Tag Archives: Helen Blumen

Healthcare and MPL costs related to preventable adverse drug events

Harmful medication errors, or preventable adverse drug events (ADEs), are prominent quality and cost issues in healthcare. Injectable medications are important therapeutic agents, but they are associated with a greater potential for serious harm than oral medications. The economic burden of preventable ADEs associated with inpatient injectable medications and the associated medical professional liability (MPL) costs had not been previously described in the literature.

This study finds that the healthcare and MPL costs associated with preventable ADEs are substantial. The authors estimate that inpatient preventable ADEs associated with injectable medications increase annual U.S. payor costs by $2.7 billion up to $5.1 billion, while MPL costs associated with injectable medications total $300 million to $610 million annually.

The study was published in the December 2012 issue of American Health & Drug Benefits.

CO-OPs and community health centers: Kindred spirits

Consumer operated and oriented plans (CO-OPs) share many similar values with the community health centers (CHCs) that are supported by the Health Resources and Services Administration (HRSA). Both are nonprofit with consumer-majority governing boards, and the population that currently obtains care through CHCs will likely account for many of the members that CO-OPs enroll. This edition of Milliman’s CO-OP Point of View newsletter discusses how CO-OPs and CHCs are currently in alignment and may be poised for mutual success. Click here to view the newsletter.

Double the ACOs

Yesterday, Health & Human Services announced 89 new accountable care organizations (ACOs), doubling the number of Medicare ACOs.

With this in mind we’ve pulled together all of our ACO research into a single location. Here you go:

Also, this video offers a nice overview of the ACO concept.

Full steam ahead for Medicare/Medicaid EHR incentives

As reported in Modern Healthcare, the Centers for Medicare and Medicaid Services (CMS) has provided nearly $4.5 billion in electronic health records (EHR) incentive payments. About $2.4 billion of that is under Medicare, which started EHR incentives in May 2011. The rest is under Medicaid, which began EHR incentives in January 2011. Hospitals have received the bulk of the total in both programs, about $3.1 billion. The program has more than 225,000 active accounts. The EHR incentive program is part of the American Recovery and Reinvestment Act of 2009, which authorized $19 billion for the EHR incentive program.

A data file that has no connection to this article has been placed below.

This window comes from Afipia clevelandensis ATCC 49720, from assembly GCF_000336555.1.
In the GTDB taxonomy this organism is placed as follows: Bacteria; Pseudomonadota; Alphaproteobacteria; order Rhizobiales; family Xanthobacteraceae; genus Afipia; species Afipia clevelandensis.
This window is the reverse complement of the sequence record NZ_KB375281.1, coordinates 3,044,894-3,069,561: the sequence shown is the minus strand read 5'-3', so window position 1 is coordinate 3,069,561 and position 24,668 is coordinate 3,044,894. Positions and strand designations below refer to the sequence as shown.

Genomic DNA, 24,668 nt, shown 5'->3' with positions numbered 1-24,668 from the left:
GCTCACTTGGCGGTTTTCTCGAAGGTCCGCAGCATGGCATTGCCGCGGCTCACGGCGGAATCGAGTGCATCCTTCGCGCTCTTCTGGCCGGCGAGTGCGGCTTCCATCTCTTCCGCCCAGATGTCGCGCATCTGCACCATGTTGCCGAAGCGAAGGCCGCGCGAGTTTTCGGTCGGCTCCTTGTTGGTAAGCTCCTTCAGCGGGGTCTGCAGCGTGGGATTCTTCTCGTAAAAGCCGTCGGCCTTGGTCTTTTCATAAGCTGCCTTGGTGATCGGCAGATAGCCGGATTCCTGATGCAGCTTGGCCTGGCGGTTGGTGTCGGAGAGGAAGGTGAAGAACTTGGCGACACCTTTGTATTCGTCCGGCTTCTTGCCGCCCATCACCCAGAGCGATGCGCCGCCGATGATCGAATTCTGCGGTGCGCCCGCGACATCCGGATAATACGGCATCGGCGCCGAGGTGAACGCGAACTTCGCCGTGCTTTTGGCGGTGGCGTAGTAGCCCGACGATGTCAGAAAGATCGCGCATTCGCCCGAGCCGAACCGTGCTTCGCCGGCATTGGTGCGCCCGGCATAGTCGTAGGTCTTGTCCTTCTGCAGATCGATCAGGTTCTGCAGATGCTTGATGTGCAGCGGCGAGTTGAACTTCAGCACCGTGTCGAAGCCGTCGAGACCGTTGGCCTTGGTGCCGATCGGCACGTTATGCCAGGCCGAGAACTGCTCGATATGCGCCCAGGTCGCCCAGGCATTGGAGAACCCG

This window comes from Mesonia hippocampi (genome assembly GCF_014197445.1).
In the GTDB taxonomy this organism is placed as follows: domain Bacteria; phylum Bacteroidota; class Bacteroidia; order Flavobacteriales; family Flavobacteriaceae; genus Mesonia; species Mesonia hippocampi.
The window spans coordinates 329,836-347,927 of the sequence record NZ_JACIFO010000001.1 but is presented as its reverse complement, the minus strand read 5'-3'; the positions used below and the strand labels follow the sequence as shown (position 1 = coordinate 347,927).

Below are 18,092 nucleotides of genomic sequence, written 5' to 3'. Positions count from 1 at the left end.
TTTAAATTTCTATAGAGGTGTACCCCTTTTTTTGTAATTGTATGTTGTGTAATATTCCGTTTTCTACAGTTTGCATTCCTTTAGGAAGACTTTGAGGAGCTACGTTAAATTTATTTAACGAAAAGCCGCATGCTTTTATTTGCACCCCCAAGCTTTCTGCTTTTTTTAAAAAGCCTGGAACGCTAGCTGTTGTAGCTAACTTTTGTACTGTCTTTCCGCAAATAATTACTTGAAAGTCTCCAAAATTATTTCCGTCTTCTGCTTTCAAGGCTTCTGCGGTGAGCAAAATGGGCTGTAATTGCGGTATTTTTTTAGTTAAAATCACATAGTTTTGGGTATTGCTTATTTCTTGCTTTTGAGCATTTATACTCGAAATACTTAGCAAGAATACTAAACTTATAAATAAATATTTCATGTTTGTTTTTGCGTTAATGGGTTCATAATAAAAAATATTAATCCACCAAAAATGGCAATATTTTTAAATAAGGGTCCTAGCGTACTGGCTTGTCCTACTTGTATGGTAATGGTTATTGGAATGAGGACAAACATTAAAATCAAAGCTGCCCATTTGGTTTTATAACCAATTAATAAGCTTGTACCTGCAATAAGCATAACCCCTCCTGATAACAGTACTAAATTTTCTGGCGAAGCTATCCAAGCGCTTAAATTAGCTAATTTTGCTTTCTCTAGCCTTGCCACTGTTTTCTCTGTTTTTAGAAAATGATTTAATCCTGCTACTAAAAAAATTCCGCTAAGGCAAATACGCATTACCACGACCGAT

For a couple of Milliman perspectives on the EHR program, check out this paper on state healthcare data exchanges which points out how:

Community-based data pooling initiatives in Minnesota, Massachusetts, Oregon, Washington, and Wisconsin (commonly known as Chartered Value Exchanges or CVEs) have already shown that, at least using administrative data, it is possible to bring stakeholders to the table, get appropriate infrastructure in place, and begin using community health data to improve quality and transparency. These organizations may serve as models or building blocks for more meaningful use of EHR data nationally.

It’s also worth taking a look at this 2009 research report, “The Convergence of Quality and Efficiency and the Role of Information Technology in Healthcare Reform,” which discusses how EHR can move beyond administrative efficiency to become a decision support tool for physicians.

You can download the latest EHR program data from CMS here.

Checking in on ACOs

With accountable care organizations (ACOs) soon to serve more than a million Medicare patients, it is clear that this model of care delivery is receiving an unprecedented test of its viability, and, if it works as intended, may reshape how healthcare is paid for on a larger scale. Cigna alone plans to have more than a million people enrolled in ACOs by 2014, and says it believes that ACOs are going to be important regardless of the Supreme Court’s ruling on the Patient Protection and Affordable Care Act (PPACA).

With so much focus on the topic, it’s worth taking a look back at some of the research and analysis on ACOs published by Milliman on the topic over the past couple of years.

First, for a good summary of ACOs—what they are and how they work—start with this overview video featuring a number of Milliman experts.

For many observers, the key question about ACOs is whether they represent a financially viable model compared to fee-for-service. Effective financial management will be key to success. Milliman has produced a number of relevant papers:

With all the attention on Medicare ACOs, it’s easy to forget that they exist in the private market, as well. For more on such entities, look at “ACOs Beyond Medicare,” which describes the potential advantages for providers who partner with a private insurer rather than with CMS. A 2011 Managed Healthcare Executive roundtable featuring Milliman consultant Rob Parke also discussed ACOs in the private market.

A number of other papers have also been published discussing various aspects of ACOs such as:


ACOs and evidence-based guidelines

Accountable care organizations (ACOs) are an operational and reimbursement healthcare model that is intended to help achieve the dual goals of managing healthcare costs while improving quality of care. Evidence-based guidelines for care management hold great potential for helping ACOs meet these goals in several ways, such as by promoting best practices, by assisting with payment allocation among providers of care, and by facilitating communications among providers and between providers and patients. This paper presents clinical referral guidelines as an example of how evidence-based guidelines can affect and enhance the accountable care concept.